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How are kids doing in your state?

KidsCountHow does your state stack up?

The Annie E. Casey Foundation recently released the 2013 edition of Kids Count, a comprehensive index that measures child well-being at the state and national levels. Kids Count looks at education, health, economic security, and overall well-being. It’s a report card focused on how kids are doing across the US.

Kids Count then takes the numbers and crunches them on a state-by-state basis, so you can see how your state measures up. According to Kids Count, the best place for kids right now is New Hampshire.

Rounding out the top five, according to the Kids Count index: Vermont, Massachusetts, Minnesota, and New Jersey

The bottom five: Louisiana, Arizona, Nevada, Mississippi, and New Mexico.

You can check out Kids Count here, and see how your state fared.

The good news, overall? Our kids are doing a little bit better. More are graduating from high school. They’re a little healthier: fewer babies are being born with low birthweight, and teen substance abuse is down.

The bad? Far too many kids live in poverty that’s an income below $22,811 for a family of four. And the number of kids living in poverty has grown.  The poverty rate went up to 23%, and for very young children under 3, it’s now up to 26%. During those key baby and toddler years, lots of families in the US are struggling.

The very bad? While, despite all the news about our failing schools, kids are doing better in math and reading.  The report notes that, “the gap in standardized test scores between affluent and low-income students in the United States has grown about 40% since the 1960s, even as the racial gap has narrowed.”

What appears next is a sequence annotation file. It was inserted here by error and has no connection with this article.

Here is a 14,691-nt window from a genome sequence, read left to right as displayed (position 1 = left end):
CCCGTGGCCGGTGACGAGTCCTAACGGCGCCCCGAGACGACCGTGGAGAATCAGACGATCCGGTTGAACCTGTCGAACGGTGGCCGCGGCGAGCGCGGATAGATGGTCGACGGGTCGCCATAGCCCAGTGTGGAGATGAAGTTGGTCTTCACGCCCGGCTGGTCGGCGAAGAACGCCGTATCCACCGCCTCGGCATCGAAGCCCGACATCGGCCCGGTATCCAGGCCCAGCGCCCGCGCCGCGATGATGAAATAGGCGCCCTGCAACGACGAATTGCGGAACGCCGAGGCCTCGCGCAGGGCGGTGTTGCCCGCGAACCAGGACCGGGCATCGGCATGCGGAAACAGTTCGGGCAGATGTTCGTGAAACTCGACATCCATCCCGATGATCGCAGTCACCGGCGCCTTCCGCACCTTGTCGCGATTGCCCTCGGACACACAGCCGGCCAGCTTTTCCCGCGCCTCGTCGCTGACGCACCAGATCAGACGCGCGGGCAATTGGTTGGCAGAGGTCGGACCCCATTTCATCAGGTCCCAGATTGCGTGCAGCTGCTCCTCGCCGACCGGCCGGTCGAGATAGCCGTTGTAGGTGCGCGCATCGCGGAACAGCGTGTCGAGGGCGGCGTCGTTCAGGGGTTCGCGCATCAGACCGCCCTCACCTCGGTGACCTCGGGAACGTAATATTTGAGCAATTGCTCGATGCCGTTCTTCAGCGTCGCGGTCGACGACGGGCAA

Yikes.

What can we do about this?

 Ensure all kids, regardless of family income, have access to a high-quality preschool so that kids enter school ready to learn. Advocate for stronger schools across the country. Support enrichment programs, like arts and music, that keep kids engaged and excited about school, and teach them, too.

 Want to learn more?

 Look at Zero to Three, a national group that provides information about the very early years, and advocates for more support. Consider signing on with Moms Rising, a group that advocates for a more family-friendly America and policies that support kids. Or, check out the information available on Take Part’s Education site.

 

 

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